The dedicated DSP hardware module only includes logic circuits that require no alignments.

4.11. GPS/GLONASS portable receiver CPU

The described GPS or GLONASS receiver can be built as an interface for the DSP computer [1] and [2] or as a stand-alone, portable receiver. In the latter case the receiver needs its own microcomputer with a keyboard and a LCD display. After considering several possible alternatives, the simplest solution resulted in using a suitably modified CPU board as described in [1] and [2] as the microcomputer.



The circuit diagram of the modified CPU board is shown on Fig. 46 and Fig. 47. Since a GPS or GLONASS receiver is a portable device, the power consumption is important and 74HCxx logic devices should be used everywhere. This allows to omit three 3.3kohm pull-up resistors. The original DSP computer CPU board requires the following modifications:

(1) The pads below the EPROM socket should be connected so
    that pin 27 receives the A14 signal required by the
    27C256 EPROM. Originally this pin is connected to +5V,
    using a 27128 EPROM.
(2) The RAM should be increased from 64kbytes up to 128kbytes.
    This is achieved by piggy-back soldering two additional
    43256 RAM chips on top of the existing two RAM chips on
    CPU board. All pins of the additional RAMs are connected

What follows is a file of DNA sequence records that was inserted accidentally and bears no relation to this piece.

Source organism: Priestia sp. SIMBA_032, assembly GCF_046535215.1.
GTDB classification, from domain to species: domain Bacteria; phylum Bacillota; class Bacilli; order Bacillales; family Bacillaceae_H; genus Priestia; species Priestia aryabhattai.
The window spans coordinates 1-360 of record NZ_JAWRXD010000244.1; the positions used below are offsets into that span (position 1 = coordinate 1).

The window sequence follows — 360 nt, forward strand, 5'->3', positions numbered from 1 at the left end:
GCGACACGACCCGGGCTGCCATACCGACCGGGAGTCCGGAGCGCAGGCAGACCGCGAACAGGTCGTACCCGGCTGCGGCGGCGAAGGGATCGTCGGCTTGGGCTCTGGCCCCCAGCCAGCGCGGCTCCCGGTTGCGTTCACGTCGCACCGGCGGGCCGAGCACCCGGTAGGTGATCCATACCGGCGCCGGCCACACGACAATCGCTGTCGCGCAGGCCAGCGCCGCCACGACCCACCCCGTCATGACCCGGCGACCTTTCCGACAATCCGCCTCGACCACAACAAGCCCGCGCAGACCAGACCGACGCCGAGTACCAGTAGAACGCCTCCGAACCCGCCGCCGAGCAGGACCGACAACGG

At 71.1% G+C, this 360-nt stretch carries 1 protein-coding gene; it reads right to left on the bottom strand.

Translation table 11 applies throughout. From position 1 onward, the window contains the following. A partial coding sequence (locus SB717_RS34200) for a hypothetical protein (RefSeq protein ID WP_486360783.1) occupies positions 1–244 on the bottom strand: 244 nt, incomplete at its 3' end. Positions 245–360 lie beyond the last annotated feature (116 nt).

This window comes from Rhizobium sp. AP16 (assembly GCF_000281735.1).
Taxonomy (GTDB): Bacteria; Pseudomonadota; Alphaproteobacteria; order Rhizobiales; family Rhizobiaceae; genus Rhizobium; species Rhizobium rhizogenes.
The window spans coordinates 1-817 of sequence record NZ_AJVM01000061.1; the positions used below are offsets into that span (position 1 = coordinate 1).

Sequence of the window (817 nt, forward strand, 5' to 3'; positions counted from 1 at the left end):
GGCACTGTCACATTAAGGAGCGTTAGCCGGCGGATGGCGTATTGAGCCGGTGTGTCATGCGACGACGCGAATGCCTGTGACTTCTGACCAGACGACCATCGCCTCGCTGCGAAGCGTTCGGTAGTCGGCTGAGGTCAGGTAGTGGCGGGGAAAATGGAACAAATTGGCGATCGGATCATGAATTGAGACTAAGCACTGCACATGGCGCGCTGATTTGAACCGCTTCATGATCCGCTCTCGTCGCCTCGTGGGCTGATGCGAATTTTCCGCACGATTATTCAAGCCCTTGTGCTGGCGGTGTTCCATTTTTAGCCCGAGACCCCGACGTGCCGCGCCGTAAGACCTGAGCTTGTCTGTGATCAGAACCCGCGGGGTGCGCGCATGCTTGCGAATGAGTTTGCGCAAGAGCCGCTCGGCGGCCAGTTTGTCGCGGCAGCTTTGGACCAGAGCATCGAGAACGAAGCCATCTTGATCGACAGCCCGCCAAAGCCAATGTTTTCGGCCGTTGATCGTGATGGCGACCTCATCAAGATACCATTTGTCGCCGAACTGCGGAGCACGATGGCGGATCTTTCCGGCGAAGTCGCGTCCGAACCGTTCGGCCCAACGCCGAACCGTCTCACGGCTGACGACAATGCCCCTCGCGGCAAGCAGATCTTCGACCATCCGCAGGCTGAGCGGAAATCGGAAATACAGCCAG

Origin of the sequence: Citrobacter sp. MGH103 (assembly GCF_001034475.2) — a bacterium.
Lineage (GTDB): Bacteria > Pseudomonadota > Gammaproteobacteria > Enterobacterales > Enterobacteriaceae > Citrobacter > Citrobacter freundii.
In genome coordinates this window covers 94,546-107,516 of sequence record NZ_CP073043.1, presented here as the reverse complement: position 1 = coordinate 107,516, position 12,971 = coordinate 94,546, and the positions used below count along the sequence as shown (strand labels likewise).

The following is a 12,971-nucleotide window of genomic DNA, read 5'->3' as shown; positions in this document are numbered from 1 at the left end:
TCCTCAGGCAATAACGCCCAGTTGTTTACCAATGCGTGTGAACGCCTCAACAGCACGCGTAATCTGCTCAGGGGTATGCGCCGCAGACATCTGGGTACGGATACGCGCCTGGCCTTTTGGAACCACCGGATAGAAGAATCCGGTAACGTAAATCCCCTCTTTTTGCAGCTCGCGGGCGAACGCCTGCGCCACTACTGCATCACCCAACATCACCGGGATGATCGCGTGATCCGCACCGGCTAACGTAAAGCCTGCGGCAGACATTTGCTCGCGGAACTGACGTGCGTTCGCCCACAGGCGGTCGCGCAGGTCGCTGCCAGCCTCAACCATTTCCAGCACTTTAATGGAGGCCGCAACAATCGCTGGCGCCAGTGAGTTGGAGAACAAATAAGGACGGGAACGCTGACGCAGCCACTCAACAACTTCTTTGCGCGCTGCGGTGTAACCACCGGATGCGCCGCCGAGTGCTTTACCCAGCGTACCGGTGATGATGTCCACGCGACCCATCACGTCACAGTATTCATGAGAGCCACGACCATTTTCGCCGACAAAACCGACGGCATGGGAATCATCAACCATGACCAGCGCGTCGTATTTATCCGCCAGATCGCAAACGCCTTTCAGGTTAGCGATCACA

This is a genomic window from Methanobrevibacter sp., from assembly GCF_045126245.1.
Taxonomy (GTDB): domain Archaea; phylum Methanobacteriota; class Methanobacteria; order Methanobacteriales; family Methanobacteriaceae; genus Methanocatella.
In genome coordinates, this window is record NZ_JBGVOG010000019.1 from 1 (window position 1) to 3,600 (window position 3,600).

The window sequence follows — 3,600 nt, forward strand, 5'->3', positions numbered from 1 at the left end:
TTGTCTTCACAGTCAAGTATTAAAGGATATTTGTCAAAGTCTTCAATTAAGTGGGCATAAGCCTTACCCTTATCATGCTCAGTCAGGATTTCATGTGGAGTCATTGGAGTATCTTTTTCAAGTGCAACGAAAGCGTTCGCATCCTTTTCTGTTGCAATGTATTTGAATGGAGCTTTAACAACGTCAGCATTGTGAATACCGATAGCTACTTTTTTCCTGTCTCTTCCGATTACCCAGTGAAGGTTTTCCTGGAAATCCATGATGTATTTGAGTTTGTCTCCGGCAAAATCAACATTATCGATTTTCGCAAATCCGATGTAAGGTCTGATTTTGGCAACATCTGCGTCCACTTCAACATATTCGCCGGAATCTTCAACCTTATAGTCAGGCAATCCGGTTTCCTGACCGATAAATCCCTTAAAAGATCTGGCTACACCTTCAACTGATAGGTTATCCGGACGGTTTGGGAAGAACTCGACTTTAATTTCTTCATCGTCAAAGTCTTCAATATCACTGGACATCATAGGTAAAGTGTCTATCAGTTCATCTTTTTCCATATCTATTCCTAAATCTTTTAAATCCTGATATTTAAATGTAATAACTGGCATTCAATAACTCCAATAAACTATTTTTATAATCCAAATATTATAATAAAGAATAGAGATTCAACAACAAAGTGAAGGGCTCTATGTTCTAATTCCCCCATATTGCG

in parallel with the existing RAM pins except for pin 20
    (chip select). The two chip-select pins of the added RAM
    chips are then wired to pin 11 (Q4) of the middle 74HC138
    address decoder.
(3) A HSCH1001 Schottky diode should be connected between
    pin 11 (Q4) of the top 74HC138 address decoder and the
    DTACK signal (pin 12 of the 74HC05), to acknowledge the
    additional RAM chips to the CPU.

The keyboard connection remains unchanged. The total/partial reset switch has a new function with the GPS or GLONASS software. In the case of a stand-alone, portable receiver, this input should always be left open (+5V)!

The parallel output port (uPD71055 channel B) is now used to command the HD44780 LCD controller. Since there are only 8 output bits available, the HD44780 is driven in the 4-bit mode, write only. The real-time clock chip uPD4990 is required by the GPS or GLONASS software and must remain in place. The INT7 jumper must remain in place for keyboard interrupt requests while the INT1 jumper is no longer needed, although it may remain in place.



The printed circuit board is not modified, as shown on Fig. 48 and Fig. 49. The additions and modifications are well visible on the component location plan on Fig. 50. The connections of the 8-key keyboard and of the LCD controller are also shown on Fig. 50.